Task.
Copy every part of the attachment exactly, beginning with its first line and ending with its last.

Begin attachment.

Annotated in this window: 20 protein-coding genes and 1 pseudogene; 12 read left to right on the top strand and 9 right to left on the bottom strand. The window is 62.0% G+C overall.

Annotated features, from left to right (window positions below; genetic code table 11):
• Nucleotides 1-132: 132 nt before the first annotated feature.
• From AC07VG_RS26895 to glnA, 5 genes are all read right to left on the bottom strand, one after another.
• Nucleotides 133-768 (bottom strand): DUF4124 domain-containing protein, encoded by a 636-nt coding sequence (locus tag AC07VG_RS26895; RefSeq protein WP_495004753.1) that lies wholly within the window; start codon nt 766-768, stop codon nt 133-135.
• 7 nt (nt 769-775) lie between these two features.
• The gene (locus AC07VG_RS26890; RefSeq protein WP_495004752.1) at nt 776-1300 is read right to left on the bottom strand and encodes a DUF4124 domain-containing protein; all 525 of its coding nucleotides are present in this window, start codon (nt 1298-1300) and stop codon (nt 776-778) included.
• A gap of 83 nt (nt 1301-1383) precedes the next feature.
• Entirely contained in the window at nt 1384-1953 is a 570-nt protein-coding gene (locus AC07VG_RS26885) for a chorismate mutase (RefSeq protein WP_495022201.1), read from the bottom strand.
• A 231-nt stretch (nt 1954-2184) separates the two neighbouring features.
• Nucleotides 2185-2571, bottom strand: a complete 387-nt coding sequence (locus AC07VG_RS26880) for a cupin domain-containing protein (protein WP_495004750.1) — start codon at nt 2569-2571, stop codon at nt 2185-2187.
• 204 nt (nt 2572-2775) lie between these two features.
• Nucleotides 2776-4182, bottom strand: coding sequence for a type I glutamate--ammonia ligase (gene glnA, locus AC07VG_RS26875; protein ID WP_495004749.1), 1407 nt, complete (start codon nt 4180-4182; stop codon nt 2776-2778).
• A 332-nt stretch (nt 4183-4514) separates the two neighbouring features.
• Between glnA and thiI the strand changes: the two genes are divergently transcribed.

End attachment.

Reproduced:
Annotated in this window: 20 protein-coding genes and 1 pseudogene; 12 read left to right on the top strand and 9 right to left on the bottom strand. The window is 62.0% G+C overall.

Annotated features, from left to right (window positions below; genetic code table 11):
• Nucleotides 1-132: 132 nt before the first annotated feature.
• From AC07VG_RS26895 to glnA, 5 genes are all read right to left on the bottom strand, one after another.
• Nucleotides 133-768 (bottom strand): DUF4124 domain-containing protein, encoded by a 636-nt coding sequence (locus tag AC07VG_RS26895; RefSeq protein WP_495004753.1) that lies wholly within the window; start codon nt 766-768, stop codon nt 133-135.
• 7 nt (nt 769-775) lie between these two features.
• The gene (locus AC07VG_RS26890; RefSeq protein WP_495004752.1) at nt 776-1300 is read right to left on the bottom strand and encodes a DUF4124 domain-containing protein; all 525 of its coding nucleotides are present in this window, start codon (nt 1298-1300) and stop codon (nt 776-778) included.
• A gap of 83 nt (nt 1301-1383) precedes the next feature.
• Entirely contained in the window at nt 1384-1953 is a 570-nt protein-coding gene (locus AC07VG_RS26885) for a chorismate mutase (RefSeq protein WP_495022201.1), read from the bottom strand.
• A 231-nt stretch (nt 1954-2184) separates the two neighbouring features.
• Nucleotides 2185-2571, bottom strand: a complete 387-nt coding sequence (locus AC07VG_RS26880) for a cupin domain-containing protein (protein WP_495004750.1) — start codon at nt 2569-2571, stop codon at nt 2185-2187.
• 204 nt (nt 2572-2775) lie between these two features.
• Nucleotides 2776-4182, bottom strand: coding sequence for a type I glutamate--ammonia ligase (gene glnA, locus AC07VG_RS26875; protein ID WP_495004749.1), 1407 nt, complete (start codon nt 4180-4182; stop codon nt 2776-2778).
• A 332-nt stretch (nt 4183-4514) separates the two neighbouring features.
• Between glnA and thiI the strand changes: the two genes are divergently transcribed.